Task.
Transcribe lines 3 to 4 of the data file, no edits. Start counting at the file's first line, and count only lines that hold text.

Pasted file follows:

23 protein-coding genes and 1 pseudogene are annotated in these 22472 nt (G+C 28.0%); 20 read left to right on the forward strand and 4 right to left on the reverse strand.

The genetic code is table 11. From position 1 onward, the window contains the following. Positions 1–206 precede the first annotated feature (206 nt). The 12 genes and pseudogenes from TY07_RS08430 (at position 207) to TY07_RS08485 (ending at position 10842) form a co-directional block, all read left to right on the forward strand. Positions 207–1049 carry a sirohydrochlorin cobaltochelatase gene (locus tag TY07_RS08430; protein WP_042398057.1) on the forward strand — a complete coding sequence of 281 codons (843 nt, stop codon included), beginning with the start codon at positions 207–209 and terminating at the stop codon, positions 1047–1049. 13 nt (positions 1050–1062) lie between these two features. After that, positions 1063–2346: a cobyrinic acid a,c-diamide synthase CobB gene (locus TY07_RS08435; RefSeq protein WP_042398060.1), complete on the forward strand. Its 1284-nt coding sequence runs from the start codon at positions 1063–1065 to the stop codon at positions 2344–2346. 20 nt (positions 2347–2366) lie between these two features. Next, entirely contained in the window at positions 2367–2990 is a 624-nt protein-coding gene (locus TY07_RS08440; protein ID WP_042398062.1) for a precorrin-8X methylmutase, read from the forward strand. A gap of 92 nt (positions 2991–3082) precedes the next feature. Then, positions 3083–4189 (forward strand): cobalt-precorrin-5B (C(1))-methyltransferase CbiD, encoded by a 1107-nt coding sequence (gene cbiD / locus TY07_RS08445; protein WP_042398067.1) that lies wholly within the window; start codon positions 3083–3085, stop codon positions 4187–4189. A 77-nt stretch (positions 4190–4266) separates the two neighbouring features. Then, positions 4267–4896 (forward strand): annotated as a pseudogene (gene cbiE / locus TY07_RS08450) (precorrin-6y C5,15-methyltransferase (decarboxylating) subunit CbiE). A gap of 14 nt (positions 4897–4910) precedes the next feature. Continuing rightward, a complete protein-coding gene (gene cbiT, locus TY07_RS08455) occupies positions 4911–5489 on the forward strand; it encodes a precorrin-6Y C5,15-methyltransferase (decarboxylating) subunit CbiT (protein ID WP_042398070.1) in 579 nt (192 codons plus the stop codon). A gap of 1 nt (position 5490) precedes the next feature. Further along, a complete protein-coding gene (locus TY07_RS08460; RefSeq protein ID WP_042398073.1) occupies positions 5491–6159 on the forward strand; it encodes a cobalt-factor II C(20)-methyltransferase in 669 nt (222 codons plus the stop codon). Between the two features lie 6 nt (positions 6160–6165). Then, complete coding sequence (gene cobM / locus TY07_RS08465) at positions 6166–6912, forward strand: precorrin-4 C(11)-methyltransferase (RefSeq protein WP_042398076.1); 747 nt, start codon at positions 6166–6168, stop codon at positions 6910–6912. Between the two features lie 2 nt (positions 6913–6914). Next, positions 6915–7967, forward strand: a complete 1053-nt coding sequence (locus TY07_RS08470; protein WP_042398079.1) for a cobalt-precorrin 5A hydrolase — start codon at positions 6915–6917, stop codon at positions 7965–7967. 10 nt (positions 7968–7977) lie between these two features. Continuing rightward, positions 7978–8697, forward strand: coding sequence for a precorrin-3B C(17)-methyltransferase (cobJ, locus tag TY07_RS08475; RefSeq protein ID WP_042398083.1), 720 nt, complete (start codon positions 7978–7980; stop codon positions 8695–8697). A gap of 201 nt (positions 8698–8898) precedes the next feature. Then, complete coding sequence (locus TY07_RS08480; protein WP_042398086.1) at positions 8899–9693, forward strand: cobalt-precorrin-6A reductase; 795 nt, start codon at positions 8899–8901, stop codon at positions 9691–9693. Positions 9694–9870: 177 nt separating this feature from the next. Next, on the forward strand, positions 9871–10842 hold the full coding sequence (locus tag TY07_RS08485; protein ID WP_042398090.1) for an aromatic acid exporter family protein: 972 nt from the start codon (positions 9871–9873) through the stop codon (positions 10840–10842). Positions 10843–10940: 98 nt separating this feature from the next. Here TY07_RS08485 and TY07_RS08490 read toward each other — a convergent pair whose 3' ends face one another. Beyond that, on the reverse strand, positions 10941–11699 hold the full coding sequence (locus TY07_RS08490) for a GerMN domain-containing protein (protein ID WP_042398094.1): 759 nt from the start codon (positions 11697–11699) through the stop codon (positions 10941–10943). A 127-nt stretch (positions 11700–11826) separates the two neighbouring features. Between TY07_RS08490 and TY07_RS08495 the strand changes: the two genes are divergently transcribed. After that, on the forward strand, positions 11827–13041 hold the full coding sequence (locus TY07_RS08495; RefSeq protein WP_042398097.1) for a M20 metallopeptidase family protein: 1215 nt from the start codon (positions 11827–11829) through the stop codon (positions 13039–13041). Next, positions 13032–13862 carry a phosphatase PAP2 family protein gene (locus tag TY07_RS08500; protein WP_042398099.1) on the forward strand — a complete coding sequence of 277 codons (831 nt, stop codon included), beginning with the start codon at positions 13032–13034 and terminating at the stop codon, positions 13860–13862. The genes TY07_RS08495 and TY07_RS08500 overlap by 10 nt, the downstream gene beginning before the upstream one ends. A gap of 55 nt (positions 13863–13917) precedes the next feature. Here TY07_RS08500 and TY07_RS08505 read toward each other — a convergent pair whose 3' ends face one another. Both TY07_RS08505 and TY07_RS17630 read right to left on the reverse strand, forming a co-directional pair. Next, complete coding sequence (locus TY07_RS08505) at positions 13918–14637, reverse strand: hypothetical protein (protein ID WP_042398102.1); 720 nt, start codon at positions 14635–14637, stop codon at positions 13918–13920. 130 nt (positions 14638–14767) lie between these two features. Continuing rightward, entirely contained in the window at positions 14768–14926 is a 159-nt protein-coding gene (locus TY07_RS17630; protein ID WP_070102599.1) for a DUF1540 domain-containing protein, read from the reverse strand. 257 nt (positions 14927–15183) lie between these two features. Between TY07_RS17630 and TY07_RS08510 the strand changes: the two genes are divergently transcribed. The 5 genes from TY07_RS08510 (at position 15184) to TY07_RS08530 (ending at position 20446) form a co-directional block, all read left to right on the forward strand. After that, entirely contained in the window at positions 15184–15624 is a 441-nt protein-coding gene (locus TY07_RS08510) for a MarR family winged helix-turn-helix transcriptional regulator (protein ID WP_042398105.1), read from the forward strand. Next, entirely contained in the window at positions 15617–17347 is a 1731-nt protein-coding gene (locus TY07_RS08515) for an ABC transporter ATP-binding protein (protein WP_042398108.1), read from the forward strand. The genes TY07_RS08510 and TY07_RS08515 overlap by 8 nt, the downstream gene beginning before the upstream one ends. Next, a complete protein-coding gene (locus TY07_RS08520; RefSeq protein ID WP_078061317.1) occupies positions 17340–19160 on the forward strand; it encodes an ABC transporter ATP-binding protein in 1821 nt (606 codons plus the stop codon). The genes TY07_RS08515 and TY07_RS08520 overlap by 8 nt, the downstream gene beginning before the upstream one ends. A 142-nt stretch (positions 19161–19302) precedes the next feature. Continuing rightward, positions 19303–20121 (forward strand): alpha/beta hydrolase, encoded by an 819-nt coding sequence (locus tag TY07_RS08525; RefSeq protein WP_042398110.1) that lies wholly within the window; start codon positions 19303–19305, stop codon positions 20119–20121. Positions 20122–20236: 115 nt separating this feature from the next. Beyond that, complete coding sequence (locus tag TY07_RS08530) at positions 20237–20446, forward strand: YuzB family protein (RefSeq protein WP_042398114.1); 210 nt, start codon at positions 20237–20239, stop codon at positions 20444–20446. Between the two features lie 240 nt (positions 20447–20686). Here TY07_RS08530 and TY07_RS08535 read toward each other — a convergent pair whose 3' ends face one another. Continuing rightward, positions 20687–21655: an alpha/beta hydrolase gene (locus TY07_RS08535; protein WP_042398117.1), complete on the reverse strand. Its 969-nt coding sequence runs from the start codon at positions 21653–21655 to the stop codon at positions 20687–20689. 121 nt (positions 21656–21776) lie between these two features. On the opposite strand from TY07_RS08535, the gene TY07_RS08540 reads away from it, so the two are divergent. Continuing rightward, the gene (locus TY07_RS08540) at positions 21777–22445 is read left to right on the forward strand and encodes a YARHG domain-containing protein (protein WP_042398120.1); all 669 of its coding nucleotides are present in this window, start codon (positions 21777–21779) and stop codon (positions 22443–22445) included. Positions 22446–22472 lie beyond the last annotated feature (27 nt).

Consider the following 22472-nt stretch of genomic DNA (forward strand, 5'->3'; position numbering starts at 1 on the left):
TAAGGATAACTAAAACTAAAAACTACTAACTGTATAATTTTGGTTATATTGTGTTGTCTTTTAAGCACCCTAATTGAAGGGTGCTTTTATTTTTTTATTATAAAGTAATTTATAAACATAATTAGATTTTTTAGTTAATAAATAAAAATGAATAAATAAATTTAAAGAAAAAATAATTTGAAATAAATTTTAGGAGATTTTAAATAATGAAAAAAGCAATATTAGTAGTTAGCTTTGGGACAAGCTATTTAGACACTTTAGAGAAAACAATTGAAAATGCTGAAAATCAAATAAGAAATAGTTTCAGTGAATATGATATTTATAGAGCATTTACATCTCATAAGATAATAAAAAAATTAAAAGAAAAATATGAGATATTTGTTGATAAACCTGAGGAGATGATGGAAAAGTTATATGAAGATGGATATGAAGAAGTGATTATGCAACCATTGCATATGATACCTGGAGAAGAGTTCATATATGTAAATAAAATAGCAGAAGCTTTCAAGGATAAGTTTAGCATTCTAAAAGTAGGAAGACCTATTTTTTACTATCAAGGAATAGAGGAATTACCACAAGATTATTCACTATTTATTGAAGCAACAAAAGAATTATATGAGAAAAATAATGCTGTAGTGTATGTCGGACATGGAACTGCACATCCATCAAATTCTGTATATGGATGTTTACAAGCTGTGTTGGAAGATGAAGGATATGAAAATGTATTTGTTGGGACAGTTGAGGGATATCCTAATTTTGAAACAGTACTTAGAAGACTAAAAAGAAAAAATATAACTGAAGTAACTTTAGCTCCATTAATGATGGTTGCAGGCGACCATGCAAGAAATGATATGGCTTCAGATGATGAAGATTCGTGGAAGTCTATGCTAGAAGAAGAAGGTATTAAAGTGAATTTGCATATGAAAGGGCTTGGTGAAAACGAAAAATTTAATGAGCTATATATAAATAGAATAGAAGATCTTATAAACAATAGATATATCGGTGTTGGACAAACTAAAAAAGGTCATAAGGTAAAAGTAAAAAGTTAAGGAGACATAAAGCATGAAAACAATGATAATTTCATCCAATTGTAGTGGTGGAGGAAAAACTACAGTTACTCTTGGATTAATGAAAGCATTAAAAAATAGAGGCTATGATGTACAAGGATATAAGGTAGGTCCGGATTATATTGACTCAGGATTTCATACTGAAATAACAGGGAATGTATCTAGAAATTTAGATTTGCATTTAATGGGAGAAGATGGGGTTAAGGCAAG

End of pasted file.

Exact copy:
Consider the following 22472-nt stretch of genomic DNA (forward strand, 5'->3'; position numbering starts at 1 on the left):
TAAGGATAACTAAAACTAAAAACTACTAACTGTATAATTTTGGTTATATTGTGTTGTCTTTTAAGCACCCTAATTGAAGGGTGCTTTTATTTTTTTATTATAAAGTAATTTATAAACATAATTAGATTTTTTAGTTAATAAATAAAAATGAATAAATAAATTTAAAGAAAAAATAATTTGAAATAAATTTTAGGAGATTTTAAATAATGAAAAAAGCAATATTAGTAGTTAGCTTTGGGACAAGCTATTTAGACACTTTAGAGAAAACAATTGAAAATGCTGAAAATCAAATAAGAAATAGTTTCAGTGAATATGATATTTATAGAGCATTTACATCTCATAAGATAATAAAAAAATTAAAAGAAAAATATGAGATATTTGTTGATAAACCTGAGGAGATGATGGAAAAGTTATATGAAGATGGATATGAAGAAGTGATTATGCAACCATTGCATATGATACCTGGAGAAGAGTTCATATATGTAAATAAAATAGCAGAAGCTTTCAAGGATAAGTTTAGCATTCTAAAAGTAGGAAGACCTATTTTTTACTATCAAGGAATAGAGGAATTACCACAAGATTATTCACTATTTATTGAAGCAACAAAAGAATTATATGAGAAAAATAATGCTGTAGTGTATGTCGGACATGGAACTGCACATCCATCAAATTCTGTATATGGATGTTTACAAGCTGTGTTGGAAGATGAAGGATATGAAAATGTATTTGTTGGGACAGTTGAGGGATATCCTAATTTTGAAACAGTACTTAGAAGACTAAAAAGAAAAAATATAACTGAAGTAACTTTAGCTCCATTAATGATGGTTGCAGGCGACCATGCAAGAAATGATATGGCTTCAGATGATGAAGATTCGTGGAAGTCTATGCTAGAAGAAGAAGGTATTAAAGTGAATTTGCATATGAAAGGGCTTGGTGAAAACGAAAAATTTAATGAGCTATATATAAATAGAATAGAAGATCTTATAAACAATAGATATATCGGTGTTGGACAAACTAAAAAAGGTCATAAGGTAAAAGTAAAAAGTTAAGGAGACATAAAGCATGAAAACAATGATAATTTCATCCAATTGTAGTGGTGGAGGAAAAACTACAGTTACTCTTGGATTAATGAAAGCATTAAAAAATAGAGGCTATGATGTACAAGGATATAAGGTAGGTCCGGATTATATTGACTCAGGATTTCATACTGAAATAACAGGGAATGTATCTAGAAATTTAGATTTGCATTTAATGGGAGAAGATGGGGTTAAGGCAAG